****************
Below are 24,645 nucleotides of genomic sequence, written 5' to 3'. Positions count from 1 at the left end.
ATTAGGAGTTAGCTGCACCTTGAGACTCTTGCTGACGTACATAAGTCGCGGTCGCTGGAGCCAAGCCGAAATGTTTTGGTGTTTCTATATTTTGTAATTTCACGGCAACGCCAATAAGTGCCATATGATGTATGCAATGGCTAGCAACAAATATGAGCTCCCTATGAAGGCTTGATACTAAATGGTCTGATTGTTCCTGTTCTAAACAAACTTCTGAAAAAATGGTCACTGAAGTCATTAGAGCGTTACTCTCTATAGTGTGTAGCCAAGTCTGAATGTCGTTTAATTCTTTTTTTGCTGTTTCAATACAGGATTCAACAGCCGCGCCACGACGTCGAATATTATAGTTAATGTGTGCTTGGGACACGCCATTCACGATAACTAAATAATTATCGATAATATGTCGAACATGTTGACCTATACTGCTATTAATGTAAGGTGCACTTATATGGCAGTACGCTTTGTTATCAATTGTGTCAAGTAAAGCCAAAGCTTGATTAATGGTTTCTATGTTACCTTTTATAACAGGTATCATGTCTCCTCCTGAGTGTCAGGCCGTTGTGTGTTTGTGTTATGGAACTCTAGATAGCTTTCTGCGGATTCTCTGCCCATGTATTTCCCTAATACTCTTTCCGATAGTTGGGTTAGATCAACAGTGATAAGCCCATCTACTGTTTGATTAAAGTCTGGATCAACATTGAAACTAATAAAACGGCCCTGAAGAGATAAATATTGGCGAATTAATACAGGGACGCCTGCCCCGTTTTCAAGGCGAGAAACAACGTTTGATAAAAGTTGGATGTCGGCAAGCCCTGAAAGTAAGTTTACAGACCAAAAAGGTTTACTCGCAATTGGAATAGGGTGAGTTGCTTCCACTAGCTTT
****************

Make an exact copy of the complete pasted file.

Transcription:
Below are 24,645 nucleotides of genomic sequence, written 5' to 3'. Positions count from 1 at the left end.
ATTAGGAGTTAGCTGCACCTTGAGACTCTTGCTGACGTACATAAGTCGCGGTCGCTGGAGCCAAGCCGAAATGTTTTGGTGTTTCTATATTTTGTAATTTCACGGCAACGCCAATAAGTGCCATATGATGTATGCAATGGCTAGCAACAAATATGAGCTCCCTATGAAGGCTTGATACTAAATGGTCTGATTGTTCCTGTTCTAAACAAACTTCTGAAAAAATGGTCACTGAAGTCATTAGAGCGTTACTCTCTATAGTGTGTAGCCAAGTCTGAATGTCGTTTAATTCTTTTTTTGCTGTTTCAATACAGGATTCAACAGCCGCGCCACGACGTCGAATATTATAGTTAATGTGTGCTTGGGACACGCCATTCACGATAACTAAATAATTATCGATAATATGTCGAACATGTTGACCTATACTGCTATTAATGTAAGGTGCACTTATATGGCAGTACGCTTTGTTATCAATTGTGTCAAGTAAAGCCAAAGCTTGATTAATGGTTTCTATGTTACCTTTTATAACAGGTATCATGTCTCCTCCTGAGTGTCAGGCCGTTGTGTGTTTGTGTTATGGAACTCTAGATAGCTTTCTGCGGATTCTCTGCCCATGTATTTCCCTAATACTCTTTCCGATAGTTGGGTTAGATCAACAGTGATAAGCCCATCTACTGTTTGATTAAAGTCTGGATCAACATTGAAACTAATAAAACGGCCCTGAAGAGATAAATATTGGCGAATTAATACAGGGACGCCTGCCCCGTTTTCAAGGCGAGAAACAACGTTTGATAAAAGTTGGATGTCGGCAAGCCCTGAAAGTAAGTTTACAGACCAAAAAGGTTTACTCGCAATTGGAATAGGGTGAGTTGCTTCCACTAGCTTT